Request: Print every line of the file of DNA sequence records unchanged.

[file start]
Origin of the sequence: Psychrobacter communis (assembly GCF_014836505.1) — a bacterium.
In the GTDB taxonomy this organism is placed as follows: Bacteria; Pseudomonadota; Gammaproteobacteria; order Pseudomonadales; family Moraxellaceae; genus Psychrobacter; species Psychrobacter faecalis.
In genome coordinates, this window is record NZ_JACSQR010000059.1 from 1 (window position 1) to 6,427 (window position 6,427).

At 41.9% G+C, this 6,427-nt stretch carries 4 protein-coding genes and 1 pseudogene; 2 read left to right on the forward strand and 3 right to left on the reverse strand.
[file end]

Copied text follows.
Origin of the sequence: Psychrobacter communis (assembly GCF_014836505.1) — a bacterium.
In the GTDB taxonomy this organism is placed as follows: Bacteria; Pseudomonadota; Gammaproteobacteria; order Pseudomonadales; family Moraxellaceae; genus Psychrobacter; species Psychrobacter faecalis.
In genome coordinates, this window is record NZ_JACSQR010000059.1 from 1 (window position 1) to 6,427 (window position 6,427).

At 41.9% G+C, this 6,427-nt stretch carries 4 protein-coding genes and 1 pseudogene; 2 read left to right on the forward strand and 3 right to left on the reverse strand.